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Wicked Environmental Problems - Research Paper Example

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The Negative Impacts of Hydro-Fracking
Hydro-fracking, also referred to as hydraulic fracturing, is the process of using many gallons of water mixed with sand and many chemicals to fracture shale rock, which is found many feet below the surface of the earth. …
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Wicked Environmental Problems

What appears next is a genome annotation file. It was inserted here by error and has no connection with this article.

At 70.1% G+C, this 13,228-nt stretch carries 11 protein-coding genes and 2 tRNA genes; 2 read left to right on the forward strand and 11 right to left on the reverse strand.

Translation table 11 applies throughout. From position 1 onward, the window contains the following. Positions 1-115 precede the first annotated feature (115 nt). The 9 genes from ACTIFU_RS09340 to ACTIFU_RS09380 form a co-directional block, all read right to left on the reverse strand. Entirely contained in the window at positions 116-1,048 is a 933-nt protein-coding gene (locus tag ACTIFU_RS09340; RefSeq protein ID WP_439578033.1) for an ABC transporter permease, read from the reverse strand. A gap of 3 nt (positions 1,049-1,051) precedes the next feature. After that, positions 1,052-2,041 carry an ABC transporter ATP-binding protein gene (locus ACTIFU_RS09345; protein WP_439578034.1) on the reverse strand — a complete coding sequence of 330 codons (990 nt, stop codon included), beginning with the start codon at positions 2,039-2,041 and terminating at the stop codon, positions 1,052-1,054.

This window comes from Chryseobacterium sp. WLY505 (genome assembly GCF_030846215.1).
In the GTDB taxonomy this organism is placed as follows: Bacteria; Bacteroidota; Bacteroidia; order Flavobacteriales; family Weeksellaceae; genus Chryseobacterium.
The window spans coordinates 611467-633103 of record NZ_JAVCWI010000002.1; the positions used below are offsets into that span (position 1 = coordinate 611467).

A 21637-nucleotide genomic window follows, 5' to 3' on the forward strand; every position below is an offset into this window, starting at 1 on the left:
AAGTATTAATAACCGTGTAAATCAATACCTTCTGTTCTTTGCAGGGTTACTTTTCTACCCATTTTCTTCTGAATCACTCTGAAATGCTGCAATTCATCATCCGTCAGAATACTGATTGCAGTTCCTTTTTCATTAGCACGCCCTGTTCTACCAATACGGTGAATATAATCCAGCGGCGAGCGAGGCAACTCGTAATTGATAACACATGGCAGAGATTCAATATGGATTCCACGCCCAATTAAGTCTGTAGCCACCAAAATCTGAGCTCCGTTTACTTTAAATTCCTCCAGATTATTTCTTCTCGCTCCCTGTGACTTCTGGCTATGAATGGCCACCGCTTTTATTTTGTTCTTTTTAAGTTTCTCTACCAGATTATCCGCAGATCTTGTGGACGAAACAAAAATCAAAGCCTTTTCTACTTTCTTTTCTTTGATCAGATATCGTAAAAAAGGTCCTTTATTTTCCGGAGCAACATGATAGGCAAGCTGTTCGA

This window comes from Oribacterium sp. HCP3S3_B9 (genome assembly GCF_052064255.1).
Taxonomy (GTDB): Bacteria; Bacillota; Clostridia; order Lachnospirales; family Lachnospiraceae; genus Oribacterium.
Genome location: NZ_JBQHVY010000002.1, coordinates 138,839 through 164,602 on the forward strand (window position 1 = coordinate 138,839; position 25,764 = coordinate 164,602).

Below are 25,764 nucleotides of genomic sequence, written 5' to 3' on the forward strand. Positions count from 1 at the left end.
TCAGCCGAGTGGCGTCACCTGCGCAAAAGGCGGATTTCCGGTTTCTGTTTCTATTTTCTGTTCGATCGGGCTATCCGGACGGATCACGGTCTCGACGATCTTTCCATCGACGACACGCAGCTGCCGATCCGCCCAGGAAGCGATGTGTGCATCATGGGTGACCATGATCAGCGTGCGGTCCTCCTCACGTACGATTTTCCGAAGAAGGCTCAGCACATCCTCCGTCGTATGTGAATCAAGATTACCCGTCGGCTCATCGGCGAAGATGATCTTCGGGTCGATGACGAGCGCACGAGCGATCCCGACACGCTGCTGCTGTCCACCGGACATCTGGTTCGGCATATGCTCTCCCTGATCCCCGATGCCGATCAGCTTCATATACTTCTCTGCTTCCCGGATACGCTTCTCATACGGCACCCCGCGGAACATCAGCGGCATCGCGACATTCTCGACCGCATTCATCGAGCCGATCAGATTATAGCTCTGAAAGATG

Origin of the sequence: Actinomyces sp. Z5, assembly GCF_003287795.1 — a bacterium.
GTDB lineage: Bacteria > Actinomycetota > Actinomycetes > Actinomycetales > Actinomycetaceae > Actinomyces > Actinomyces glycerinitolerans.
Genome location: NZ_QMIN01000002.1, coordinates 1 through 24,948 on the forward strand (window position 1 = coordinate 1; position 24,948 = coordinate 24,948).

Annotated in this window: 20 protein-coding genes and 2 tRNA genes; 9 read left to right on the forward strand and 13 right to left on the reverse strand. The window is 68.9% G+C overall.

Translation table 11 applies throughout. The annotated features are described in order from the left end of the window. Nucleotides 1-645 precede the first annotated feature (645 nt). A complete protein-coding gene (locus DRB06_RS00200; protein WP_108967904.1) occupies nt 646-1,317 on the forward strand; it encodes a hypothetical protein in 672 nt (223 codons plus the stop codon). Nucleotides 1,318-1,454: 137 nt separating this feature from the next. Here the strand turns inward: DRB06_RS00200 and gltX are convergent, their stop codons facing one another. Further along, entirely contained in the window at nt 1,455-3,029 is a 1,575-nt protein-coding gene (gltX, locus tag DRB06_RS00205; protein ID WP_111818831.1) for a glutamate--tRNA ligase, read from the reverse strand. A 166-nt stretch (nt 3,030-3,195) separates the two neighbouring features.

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Download file to see previous pages This mixture of water, sand, and chemicals will hold the fractures open and let the gas trapped inside seep back through the drilled holes to the surface. This process has the problem of the quantity of water and chemicals used. The process has its benefits in the clean fuel and economic growth. This paper will explain the negative impacts of the process and why the negative impacts are difficult to manage. Negative Environmental Impact Drilling in Allegany county of Marcellus Shale seems like a brilliant idea and an excellent opportunity that many people seek to explore. There are many flaws, however, associated with this renowned energy source. This paper only discusses the proven and documented problems. First, the focus is on the many gallons of water that will be utilized in the process. In the drilling process, to retrieve the gas, approximately four million gallons of water are required (Campbell and Laherrere 79). This water is harnessed form the nearby rivers and streams and is used until the whole process is completed. Some may say that this volume of water is insignificant compared to the average water from the municipal council that is used on a daily basis (Campbell and Laherrere 83). The water from the municipal council is used in homes and institutions, whereas the water used in the drilling process is said to be a consumptive water loss; this water does not return to the water cycle, and most of it remains deep in the ground for many years. Regulation measures should be provided to ensure that the demand for water is not as high as to debilitate the local waterways (Olsthoorn and Anna 23). Water is just one of the many ingredients of the drilling process. The second alarming concern lies in the many chemicals that are used for the effective retrieval of the gas and to hold open the cracks in the earth. These chemicals include benzene, kerosene, hydraulic acid neurotoxins, and many other dangerous chemicals (Harvey 90). For each drilling process, more than 15,000 gallons of these harmful chemicals are used. The chemicals are transported via large trucks to the drilling site where they are mixed with water. The procedure of mixing the two is risky – if a spill occurs even in small scale, the great concentration of the chemicals will have many devastating effects on human health and the environment. Small scale spills are a common occurrence and collectively these small spills have a large cumulative impact (Harvey 96). Handling and treatment of the waste water that is generated is the other problem that is associated with the drilling process. The current municipal water treatment facilities are not equipped to handle the chemicals (Marion 44). Proper treatment of the waste water is an expensive process, and, in most cases, the water is left to sit in man-made ponds, which pose significant threat to the human population in the area due to potential leaks and the wild animals that may wander into the exposed chemical ponds. Such infractions have been witnessed in the drilling processes in Pennsylvania (Marion 28). Environmentalists have claimed that the process of hydro-fracking is an extremely detrimental to the water supply and natural habitat. The process has become controversial and has received a lot of debate in the recent years (Cunningham and Mary 34). A significant amount of forestland loss and surface damage should be available for an area to undergo the process of hydro-fracking. The effect is elevated when there are multiple drill sits and an increased number of access roads. The environmentalists have argued that the process causes earthquakes and many explosions above the ground and is responsible for draining stream water, which is a precious resource in many places (Cunningham and ...Download file to see next pagesRead More
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